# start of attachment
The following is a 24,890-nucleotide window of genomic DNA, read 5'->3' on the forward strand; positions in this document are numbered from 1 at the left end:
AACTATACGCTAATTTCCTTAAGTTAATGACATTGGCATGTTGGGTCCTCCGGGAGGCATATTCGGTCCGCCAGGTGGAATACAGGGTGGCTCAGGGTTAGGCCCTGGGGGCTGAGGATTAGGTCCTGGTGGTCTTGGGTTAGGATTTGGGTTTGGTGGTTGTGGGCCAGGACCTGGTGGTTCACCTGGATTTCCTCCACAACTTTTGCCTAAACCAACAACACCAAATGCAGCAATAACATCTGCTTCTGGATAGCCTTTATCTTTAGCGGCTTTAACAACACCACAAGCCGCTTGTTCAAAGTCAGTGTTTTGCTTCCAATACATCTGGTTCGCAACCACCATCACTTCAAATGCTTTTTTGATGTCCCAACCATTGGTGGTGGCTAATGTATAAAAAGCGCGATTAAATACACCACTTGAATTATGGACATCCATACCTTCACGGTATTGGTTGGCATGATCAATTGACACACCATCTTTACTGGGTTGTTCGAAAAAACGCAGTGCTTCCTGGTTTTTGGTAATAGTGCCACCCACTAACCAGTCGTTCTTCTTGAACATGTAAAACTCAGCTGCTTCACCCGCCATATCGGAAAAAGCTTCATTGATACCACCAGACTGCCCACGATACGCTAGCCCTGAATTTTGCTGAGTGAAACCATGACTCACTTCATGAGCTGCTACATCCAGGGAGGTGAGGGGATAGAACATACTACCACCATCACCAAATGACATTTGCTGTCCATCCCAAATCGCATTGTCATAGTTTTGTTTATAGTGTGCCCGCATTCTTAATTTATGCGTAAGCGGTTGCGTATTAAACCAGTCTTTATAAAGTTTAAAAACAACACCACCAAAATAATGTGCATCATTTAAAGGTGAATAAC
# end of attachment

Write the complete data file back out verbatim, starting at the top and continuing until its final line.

The following is a 24,890-nucleotide window of genomic DNA, read 5'->3' on the forward strand; positions in this document are numbered from 1 at the left end:
AACTATACGCTAATTTCCTTAAGTTAATGACATTGGCATGTTGGGTCCTCCGGGAGGCATATTCGGTCCGCCAGGTGGAATACAGGGTGGCTCAGGGTTAGGCCCTGGGGGCTGAGGATTAGGTCCTGGTGGTCTTGGGTTAGGATTTGGGTTTGGTGGTTGTGGGCCAGGACCTGGTGGTTCACCTGGATTTCCTCCACAACTTTTGCCTAAACCAACAACACCAAATGCAGCAATAACATCTGCTTCTGGATAGCCTTTATCTTTAGCGGCTTTAACAACACCACAAGCCGCTTGTTCAAAGTCAGTGTTTTGCTTCCAATACATCTGGTTCGCAACCACCATCACTTCAAATGCTTTTTTGATGTCCCAACCATTGGTGGTGGCTAATGTATAAAAAGCGCGATTAAATACACCACTTGAATTATGGACATCCATACCTTCACGGTATTGGTTGGCATGATCAATTGACACACCATCTTTACTGGGTTGTTCGAAAAAACGCAGTGCTTCCTGGTTTTTGGTAATAGTGCCACCCACTAACCAGTCGTTCTTCTTGAACATGTAAAACTCAGCTGCTTCACCCGCCATATCGGAAAAAGCTTCATTGATACCACCAGACTGCCCACGATACGCTAGCCCTGAATTTTGCTGAGTGAAACCATGACTCACTTCATGAGCTGCTACATCCAGGGAGGTGAGGGGATAGAACATACTACCACCATCACCAAATGACATTTGCTGTCCATCCCAAATCGCATTGTCATAGTTTTGTTTATAGTGTGCCCGCATTCTTAATTTATGCGTAAGCGGTTGCGTATTAAACCAGTCTTTATAAAGTTTAAAAACAACACCACCAAAATAATGTGCATCATTTAAAGGTGAATAAC